It would be a hard task adding up all the hours Lindy Burgess-Singleton spent travelling up and down the Hume Highway during her Ovens and Murray career.
But after hearing that the league was to introduce a netball competition in 1993, distance wasn't going to be a barrier for the Myrtleford star.
"I drove up and down that highway every weekend for 15 years," Burgess-Singleton said.
"I moved to Melbourne when I was 23 because my partner at the time was drafted to Essendon.
"Some of the wives at Essendon had got me into playing domestic netball and from there I was asked to try for state league teams.
"I started playing at the highest level at that time, and then in 1993 when the Ovens and Murray introduced netball, Sandra Piazza from Myrtleford contacted me to see if I'd come home and help set up an A-grade team.
"We grew up around the Ovens and Murray Football League, so that was like my second family.
"My dad (Terry Senior) had played, coached and been president, and mum (Virginia) helped out on the committee.
"To introduce the netball component was like the icing on the cake and I wanted to be a part of that."
While starting to help pave the way for homegrown netballers, she was also continuing to build her netball career in Melbourne, playing for the likes of North Melbourne and City West Falcons.
"They then brought in the National League and I couldn't break into the Melbourne team, so we moved to Perth to try there," she said.
"I did four months at the Institute of Sport and did well with the fitness and testing, but at the end of the day they went for height, and I'm a bit challenged in that area.
"I didn't quite make the cut, but it was a great learning curve for me and it helped with my coaching.
"It made me look at the teams I coached with a bit of a wider scope and not always go for height.
"I think sometimes speed and agility can be just as handy."
She admitted coaching hadn't really been on her radar when she was first approached by the Saints, but it was an opportunity too good to pass up.
"I was still in my prime as a player when Sandra had asked me," she said.
"I was a late starter, I was 25 when I started playing state league and I already had two children.
"Most people are playing state league at 18 or 19."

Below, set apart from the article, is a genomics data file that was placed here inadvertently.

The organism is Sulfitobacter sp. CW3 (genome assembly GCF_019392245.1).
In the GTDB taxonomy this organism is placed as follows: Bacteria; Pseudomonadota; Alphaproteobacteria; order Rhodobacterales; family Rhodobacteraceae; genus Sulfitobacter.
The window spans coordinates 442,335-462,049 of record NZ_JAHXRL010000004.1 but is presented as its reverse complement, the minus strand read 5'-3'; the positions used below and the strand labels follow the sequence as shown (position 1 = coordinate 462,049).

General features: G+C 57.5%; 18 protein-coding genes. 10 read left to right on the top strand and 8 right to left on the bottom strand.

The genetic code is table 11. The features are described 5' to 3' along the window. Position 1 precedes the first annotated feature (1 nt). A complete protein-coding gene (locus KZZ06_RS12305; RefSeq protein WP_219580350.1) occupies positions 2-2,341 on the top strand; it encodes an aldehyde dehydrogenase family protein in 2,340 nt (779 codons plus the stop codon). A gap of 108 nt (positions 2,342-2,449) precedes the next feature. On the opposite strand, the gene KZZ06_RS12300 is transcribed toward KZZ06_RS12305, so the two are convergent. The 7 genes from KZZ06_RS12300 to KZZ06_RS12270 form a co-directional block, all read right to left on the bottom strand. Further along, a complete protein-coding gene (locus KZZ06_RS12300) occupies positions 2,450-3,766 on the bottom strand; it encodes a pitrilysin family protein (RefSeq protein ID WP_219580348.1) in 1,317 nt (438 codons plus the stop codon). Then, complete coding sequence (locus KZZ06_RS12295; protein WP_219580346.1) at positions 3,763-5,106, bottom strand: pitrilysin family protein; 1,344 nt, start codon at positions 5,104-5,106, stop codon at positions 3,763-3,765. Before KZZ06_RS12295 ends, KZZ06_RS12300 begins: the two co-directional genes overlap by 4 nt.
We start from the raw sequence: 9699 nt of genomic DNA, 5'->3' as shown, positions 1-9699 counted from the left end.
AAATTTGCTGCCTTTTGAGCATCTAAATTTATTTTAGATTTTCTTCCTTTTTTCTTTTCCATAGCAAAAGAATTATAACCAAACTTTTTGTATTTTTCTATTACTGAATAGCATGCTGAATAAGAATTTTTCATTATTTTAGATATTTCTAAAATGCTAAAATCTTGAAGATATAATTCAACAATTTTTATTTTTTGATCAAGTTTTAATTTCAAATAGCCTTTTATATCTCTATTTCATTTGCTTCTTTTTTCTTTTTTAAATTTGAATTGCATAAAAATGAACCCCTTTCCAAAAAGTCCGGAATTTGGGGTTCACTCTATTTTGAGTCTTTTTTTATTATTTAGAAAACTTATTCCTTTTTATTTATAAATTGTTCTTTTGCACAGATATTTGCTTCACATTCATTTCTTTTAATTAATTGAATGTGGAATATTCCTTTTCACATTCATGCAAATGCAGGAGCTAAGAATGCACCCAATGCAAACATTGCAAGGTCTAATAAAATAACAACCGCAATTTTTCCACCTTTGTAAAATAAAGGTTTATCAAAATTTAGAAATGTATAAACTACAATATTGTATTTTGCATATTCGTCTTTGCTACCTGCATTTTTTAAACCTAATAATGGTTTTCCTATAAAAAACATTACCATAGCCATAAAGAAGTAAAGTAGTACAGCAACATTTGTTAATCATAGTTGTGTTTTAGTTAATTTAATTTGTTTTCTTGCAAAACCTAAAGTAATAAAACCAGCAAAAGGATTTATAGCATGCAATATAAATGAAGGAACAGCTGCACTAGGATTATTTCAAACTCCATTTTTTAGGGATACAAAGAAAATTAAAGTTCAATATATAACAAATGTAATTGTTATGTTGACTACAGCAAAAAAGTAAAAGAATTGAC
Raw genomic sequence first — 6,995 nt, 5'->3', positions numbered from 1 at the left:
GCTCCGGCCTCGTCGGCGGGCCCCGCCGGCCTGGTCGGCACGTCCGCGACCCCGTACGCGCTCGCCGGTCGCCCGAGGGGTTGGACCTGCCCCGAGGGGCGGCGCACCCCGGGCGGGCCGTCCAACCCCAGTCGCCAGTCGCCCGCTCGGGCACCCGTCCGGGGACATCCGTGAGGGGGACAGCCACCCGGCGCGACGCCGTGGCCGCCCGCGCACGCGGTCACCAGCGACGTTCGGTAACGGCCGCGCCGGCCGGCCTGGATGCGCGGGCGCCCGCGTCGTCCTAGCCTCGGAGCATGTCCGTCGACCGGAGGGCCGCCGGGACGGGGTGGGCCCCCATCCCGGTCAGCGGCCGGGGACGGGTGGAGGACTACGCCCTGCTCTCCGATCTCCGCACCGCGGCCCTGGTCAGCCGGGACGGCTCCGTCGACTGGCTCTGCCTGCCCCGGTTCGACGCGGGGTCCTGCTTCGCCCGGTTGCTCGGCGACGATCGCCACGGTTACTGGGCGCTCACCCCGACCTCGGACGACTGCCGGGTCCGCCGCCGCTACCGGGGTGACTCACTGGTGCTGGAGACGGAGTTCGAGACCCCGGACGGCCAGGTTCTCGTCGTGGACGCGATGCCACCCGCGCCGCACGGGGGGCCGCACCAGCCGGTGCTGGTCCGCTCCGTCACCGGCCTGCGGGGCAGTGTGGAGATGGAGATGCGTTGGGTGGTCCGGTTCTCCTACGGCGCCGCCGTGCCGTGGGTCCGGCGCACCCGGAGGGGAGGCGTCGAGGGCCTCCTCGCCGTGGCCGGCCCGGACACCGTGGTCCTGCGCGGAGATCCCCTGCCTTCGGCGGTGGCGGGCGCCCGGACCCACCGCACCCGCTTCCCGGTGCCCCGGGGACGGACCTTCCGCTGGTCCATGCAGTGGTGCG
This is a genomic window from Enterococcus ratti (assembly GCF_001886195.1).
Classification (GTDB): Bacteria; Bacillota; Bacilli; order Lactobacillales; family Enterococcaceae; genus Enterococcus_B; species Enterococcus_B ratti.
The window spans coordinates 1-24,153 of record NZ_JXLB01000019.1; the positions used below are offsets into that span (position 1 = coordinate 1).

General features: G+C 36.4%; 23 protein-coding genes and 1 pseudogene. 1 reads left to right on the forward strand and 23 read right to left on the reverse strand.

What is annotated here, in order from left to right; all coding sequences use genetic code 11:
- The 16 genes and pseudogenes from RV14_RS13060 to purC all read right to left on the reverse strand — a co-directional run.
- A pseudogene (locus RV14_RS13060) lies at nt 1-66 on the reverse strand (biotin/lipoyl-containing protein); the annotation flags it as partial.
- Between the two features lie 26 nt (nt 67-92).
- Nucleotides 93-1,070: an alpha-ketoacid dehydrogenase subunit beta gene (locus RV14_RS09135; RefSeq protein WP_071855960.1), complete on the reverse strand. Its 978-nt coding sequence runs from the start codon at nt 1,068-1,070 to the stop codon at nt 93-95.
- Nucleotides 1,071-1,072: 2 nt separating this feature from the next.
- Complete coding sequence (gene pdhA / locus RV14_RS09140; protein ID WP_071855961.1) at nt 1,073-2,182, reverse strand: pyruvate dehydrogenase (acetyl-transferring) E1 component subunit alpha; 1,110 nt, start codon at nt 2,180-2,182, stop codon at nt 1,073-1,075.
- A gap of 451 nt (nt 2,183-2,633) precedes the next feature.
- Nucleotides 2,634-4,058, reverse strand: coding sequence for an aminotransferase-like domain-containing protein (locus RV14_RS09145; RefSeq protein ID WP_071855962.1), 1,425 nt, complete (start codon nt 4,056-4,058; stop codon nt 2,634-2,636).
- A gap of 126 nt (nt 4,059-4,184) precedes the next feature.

Winning two premierships with the Saints, Burgess-Singleton also coached Wodonga Raiders and Bulldogs, before receiving a call from Corowa-Rutherglen.
"I thought I had finished with coaching and then Sandra Dunn rang me," she said.
"They didn't have an A-grade team and that just broke my heart.
"I loved my time at all of the clubs, but Corowa was different because it was like we were resurrecting them.
"We were putting things in the paper and on noticeboards at the TAFE to try and get people to come and play at the club.
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"Now Cathy and Ruby Svarc, who I convinced to come play with us, have gone on to play AFLW.
"It's awesome to see those girls excelling in footy."
The determined and talented midcourt player was awarded three Toni Wilson Medals in 1993, 1995 and 1996, as well as a B-grade league best and fairest award in 2010.
"In 1994 I went to Bulldogs because my partner at the time was there, and that year I did my knee and needed a reconstruction half-way through the year," she said.
"I did it playing State League in Melbourne, but I still came back and coached.
"I came third that year in the league, even though I only played half a season."
The Saints' 1995 and 1997 flags remain some of her greatest netball achievements.
"Because we're such a small country town and were always the underdogs, it made it even more special," she said.
But her biggest accolade came in 2015 when she was recognised as the first netballer in the Ovens and Murray Hall of Fame.
"When they rang me I burst into tears," she said.
"It was unheard of and I didn't even know the committee was talking about inducting a female.
"That was such a huge honour."
It made all of those trips in the car worth it.
"Not once did I ever think it was hard work getting up and driving every morning," she said.
"My two older children (Ricky and Sarah) would jump in the car and we'd play our car games on the way."
The mum of three has now ridden the waves of her kids' sporting careers, with 21-year-old daughter Tori claiming a silver medal for acrobatics at the World Cup.
"We've travelled the world with her," she said.
"She started acrobatics when she was eight, and a bit like me, she found her passion.
"She had to choose between netball and gymnastics in the end, and to her credit, she found her niche."
Burgess-Singleton is set to return to Myrtleford this weekend for the club's 1970 premiership reunion, which her father Terry played in.
She now has four grandkids, Tayah, 13, Kai, 11, Sage, 8 and Lync, 7.
While she enjoys travelling with her partner Garry, who she met at the 2010 AFL Grand Final, health and fitness remains a major part of her life.
Meditation, workouts, yoga, hot pilates and walking her dogs make up her weeks.
"It's just a lifestyle for me," she said.
"I think getting back to your personal health and happiness is really important.
"It's about putting yourself first so that you can find happiness from within.
"When you're happy with you it radiates to everyone you meet and you handle situations and your emotions better."
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